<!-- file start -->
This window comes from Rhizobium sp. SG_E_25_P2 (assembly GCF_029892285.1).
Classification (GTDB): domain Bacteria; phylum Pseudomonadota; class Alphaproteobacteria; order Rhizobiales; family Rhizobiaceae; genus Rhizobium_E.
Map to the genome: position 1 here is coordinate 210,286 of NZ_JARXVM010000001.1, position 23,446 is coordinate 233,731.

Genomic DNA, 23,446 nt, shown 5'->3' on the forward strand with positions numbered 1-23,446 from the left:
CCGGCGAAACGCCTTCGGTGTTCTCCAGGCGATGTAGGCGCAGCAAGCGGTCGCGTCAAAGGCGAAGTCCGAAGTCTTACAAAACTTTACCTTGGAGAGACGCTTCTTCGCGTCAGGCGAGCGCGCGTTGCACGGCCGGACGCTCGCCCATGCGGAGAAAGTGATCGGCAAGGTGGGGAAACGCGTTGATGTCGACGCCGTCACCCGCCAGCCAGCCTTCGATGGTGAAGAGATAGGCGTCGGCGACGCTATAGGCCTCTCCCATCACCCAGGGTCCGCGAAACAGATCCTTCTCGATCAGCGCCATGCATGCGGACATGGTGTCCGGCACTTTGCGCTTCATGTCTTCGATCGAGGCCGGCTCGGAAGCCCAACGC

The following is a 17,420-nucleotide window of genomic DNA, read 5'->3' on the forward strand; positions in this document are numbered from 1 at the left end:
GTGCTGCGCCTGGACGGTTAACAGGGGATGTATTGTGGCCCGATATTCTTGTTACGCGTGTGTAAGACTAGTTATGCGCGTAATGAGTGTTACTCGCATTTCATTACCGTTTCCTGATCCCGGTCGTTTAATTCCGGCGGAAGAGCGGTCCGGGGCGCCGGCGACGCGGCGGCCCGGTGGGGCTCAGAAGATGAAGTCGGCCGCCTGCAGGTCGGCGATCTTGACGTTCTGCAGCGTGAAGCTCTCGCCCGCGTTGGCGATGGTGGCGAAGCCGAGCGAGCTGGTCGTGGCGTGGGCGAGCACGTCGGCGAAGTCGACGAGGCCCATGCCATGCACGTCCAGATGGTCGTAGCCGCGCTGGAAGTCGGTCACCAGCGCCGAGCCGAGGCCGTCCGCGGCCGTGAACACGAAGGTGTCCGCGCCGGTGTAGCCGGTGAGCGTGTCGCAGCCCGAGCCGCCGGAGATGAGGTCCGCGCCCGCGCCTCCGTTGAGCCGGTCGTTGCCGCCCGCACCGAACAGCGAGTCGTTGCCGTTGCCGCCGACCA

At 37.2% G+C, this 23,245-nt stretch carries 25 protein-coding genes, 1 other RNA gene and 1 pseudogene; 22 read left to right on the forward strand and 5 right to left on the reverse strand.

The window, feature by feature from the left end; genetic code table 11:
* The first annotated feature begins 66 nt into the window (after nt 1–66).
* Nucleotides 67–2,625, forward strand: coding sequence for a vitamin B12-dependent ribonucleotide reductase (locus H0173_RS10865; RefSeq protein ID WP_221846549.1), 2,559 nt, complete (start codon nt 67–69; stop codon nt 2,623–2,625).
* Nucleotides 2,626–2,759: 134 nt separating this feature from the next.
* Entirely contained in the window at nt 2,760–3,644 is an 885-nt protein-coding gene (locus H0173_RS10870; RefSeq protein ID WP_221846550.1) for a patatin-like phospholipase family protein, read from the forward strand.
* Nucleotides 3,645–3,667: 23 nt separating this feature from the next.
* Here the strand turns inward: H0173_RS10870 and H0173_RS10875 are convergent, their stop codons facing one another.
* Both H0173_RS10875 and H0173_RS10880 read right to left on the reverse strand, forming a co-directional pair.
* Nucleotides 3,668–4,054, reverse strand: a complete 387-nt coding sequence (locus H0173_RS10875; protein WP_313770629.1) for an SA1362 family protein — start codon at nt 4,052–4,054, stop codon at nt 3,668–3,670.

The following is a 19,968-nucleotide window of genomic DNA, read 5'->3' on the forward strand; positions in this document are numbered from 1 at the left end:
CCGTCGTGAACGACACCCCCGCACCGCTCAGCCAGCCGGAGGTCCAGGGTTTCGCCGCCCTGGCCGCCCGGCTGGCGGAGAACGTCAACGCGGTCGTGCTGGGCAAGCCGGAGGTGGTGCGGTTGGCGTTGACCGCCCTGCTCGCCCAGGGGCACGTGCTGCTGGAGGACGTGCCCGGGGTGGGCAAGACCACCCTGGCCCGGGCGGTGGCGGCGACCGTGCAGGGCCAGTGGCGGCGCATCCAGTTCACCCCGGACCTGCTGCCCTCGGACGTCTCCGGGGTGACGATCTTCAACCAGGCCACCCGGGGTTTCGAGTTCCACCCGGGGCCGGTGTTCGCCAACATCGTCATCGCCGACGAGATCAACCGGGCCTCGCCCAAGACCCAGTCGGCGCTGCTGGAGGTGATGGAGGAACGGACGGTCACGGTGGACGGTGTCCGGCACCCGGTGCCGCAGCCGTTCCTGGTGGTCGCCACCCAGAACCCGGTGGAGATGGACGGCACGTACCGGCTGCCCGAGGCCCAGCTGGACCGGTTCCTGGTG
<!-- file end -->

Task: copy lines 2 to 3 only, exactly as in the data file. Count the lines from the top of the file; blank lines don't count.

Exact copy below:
Classification (GTDB): domain Bacteria; phylum Pseudomonadota; class Alphaproteobacteria; order Rhizobiales; family Rhizobiaceae; genus Rhizobium_E.
Map to the genome: position 1 here is coordinate 210,286 of NZ_JARXVM010000001.1, position 23,446 is coordinate 233,731.